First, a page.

I’ve been digging and experimenting quite a bit with the boot processes in Windows 7 (64-bit only), trying to accomplish completely unsupported things.
Here’s a couple things I have learned that you might find helpful
- 32-bit Windows cannot boot uefi, nor can it be booted from a (microsoft) efi bootloader. This includes Thin PC.
- The actual windows partition and installation doesn’t seem to care how it is booted – and it doesn’t matter how it was installed:
- For UEFI, \Windows\system32\winload.efi is used to boot
- For BIOS, \Windows\system32\winload.exe is used instead
- Both sets of files exist regardless the type of system windows is installed on, and can be used interchangeably – I have taken a windows folder installed on a UEFI machine and booted in on a BIOS machine, and vice versa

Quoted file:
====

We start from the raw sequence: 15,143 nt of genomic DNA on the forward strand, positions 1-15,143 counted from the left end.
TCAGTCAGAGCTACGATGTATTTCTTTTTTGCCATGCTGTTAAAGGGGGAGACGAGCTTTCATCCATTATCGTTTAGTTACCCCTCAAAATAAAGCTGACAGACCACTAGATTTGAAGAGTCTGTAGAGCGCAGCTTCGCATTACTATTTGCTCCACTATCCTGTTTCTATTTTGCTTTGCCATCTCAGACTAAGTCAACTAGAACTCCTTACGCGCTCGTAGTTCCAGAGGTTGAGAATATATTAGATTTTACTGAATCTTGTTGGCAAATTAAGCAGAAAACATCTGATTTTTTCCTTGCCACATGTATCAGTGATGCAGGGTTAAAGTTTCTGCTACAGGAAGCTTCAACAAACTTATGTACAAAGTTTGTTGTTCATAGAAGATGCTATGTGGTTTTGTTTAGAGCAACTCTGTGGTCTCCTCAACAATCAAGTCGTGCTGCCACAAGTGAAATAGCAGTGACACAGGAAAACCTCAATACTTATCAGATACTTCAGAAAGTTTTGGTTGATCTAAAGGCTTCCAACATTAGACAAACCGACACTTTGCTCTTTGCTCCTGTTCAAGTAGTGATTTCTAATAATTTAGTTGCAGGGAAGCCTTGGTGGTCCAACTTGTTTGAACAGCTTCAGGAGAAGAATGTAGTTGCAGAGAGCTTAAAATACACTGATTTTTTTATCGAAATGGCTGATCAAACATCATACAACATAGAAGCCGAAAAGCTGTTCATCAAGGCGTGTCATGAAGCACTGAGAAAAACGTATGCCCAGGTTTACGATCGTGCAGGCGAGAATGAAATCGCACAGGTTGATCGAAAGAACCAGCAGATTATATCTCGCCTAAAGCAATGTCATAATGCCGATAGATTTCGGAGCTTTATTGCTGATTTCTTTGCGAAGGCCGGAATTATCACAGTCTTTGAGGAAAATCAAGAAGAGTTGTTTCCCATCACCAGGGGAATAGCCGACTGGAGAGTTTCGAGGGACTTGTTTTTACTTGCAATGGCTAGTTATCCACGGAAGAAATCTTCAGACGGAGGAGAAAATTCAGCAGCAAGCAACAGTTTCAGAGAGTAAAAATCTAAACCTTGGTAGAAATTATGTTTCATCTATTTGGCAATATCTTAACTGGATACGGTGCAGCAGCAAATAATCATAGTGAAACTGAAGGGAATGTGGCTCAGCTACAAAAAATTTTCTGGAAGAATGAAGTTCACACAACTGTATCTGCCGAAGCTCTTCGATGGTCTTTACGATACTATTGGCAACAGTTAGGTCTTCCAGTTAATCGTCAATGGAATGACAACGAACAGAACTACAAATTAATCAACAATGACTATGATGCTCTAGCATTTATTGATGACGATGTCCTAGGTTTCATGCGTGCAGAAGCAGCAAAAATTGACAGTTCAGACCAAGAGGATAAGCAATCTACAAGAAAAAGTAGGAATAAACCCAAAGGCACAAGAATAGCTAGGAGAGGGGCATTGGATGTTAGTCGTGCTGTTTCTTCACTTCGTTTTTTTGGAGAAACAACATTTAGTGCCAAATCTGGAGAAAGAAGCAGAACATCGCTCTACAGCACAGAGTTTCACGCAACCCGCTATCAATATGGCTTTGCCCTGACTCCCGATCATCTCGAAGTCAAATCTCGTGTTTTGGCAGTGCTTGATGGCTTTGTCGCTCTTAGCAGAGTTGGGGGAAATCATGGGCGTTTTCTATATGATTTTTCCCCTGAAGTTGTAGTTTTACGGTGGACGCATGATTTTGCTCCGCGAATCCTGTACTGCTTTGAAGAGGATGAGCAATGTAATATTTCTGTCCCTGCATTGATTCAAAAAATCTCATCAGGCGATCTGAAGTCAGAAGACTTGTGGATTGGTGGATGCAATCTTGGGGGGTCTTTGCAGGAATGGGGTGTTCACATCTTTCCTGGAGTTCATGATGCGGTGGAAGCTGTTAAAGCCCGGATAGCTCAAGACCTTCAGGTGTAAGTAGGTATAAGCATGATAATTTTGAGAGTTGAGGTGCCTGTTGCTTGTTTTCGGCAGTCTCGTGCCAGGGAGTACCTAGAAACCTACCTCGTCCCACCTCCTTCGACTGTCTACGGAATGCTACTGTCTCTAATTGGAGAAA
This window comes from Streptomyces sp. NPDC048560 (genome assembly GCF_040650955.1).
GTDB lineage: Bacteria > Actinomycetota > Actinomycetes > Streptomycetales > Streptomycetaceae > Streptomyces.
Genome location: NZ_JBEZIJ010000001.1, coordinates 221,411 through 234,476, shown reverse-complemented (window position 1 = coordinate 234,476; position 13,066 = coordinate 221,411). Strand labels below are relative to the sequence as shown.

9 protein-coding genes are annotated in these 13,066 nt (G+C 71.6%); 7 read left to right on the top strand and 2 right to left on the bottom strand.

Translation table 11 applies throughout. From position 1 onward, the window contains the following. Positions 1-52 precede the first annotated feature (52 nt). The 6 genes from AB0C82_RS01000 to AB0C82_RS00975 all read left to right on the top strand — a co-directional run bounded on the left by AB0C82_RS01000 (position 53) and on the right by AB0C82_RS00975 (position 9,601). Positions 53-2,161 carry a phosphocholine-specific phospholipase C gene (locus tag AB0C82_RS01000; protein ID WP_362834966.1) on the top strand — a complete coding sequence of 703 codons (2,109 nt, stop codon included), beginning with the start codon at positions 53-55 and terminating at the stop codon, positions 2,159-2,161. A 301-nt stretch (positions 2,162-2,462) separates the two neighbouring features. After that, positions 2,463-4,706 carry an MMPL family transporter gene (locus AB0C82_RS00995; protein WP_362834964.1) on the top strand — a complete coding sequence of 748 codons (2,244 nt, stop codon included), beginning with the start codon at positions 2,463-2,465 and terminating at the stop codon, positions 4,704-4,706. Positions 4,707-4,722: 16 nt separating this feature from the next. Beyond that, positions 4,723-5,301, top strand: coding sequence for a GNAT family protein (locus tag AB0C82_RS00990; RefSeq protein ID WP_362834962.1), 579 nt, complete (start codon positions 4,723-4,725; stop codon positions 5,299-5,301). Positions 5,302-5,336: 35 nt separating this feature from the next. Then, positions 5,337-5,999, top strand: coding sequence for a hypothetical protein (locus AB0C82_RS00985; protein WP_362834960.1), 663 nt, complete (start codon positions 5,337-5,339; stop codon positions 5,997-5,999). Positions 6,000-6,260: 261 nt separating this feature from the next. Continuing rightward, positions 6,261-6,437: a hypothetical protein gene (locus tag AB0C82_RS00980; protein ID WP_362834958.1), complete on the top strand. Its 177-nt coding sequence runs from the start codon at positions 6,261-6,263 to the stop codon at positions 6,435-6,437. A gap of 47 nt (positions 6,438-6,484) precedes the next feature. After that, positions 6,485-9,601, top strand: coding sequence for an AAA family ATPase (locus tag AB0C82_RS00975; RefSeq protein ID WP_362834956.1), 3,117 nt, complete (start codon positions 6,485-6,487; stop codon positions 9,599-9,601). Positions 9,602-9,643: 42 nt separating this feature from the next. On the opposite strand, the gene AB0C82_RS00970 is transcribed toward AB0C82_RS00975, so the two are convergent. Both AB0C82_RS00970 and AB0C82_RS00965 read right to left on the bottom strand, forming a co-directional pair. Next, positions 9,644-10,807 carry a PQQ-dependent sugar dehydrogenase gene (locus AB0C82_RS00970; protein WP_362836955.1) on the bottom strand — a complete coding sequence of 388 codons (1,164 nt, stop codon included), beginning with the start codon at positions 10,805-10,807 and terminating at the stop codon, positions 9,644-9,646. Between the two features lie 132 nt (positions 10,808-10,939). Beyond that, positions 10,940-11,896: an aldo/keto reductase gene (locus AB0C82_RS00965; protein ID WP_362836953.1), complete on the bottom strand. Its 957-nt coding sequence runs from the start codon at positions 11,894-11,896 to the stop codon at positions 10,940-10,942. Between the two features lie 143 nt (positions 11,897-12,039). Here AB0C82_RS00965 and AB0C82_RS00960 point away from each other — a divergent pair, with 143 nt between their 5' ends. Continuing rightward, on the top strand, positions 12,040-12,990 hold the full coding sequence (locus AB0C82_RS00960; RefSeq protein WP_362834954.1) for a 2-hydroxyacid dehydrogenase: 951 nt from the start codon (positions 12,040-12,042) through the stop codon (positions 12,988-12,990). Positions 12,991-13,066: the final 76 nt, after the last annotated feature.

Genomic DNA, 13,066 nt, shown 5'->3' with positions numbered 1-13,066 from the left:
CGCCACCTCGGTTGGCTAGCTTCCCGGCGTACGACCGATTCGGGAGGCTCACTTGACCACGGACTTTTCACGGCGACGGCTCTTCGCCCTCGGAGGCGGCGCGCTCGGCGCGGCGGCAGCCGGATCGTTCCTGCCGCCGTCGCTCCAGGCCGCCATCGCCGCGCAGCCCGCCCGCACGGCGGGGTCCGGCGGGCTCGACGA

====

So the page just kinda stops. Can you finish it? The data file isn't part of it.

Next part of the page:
- Windows Image Backups are always MBR, even if the source drive was GPT. (at least for the partition containing windows)
- Windows Image Backup’s recovery tool will not allow you to restore from a UEFI machine to a BIOS machine but…
- Because the image is MBR, you can boot it on a BIOS machine with a little work
- The image itself is unbootable because the partition offset of 64k is incompatible with a MBR boot. You need to have the bootloader on a separate drive.
- If it gives you errors when you try to boot from the separate drive, you may need to use some of the utilities listed here: http://idoneitmyself.wordpress.com/2009/11/15/windows-7-suddenly-wont-boot-reboot-and-select-proper-boot-device-or-insert-boot-media-in-selected-boot-device-and-press-any-key-repairing-the-windows-7-bootloader/
Although you can skip the bcdedit stuff and use bcdboot instead
- bcdboot is your friend. It is available both on a running windows install and the windows recovery environment. Provided a path to a Windows installation and a drive letter, this tool creates the boot files, copies the boot loader, and configures the BCD store to just work.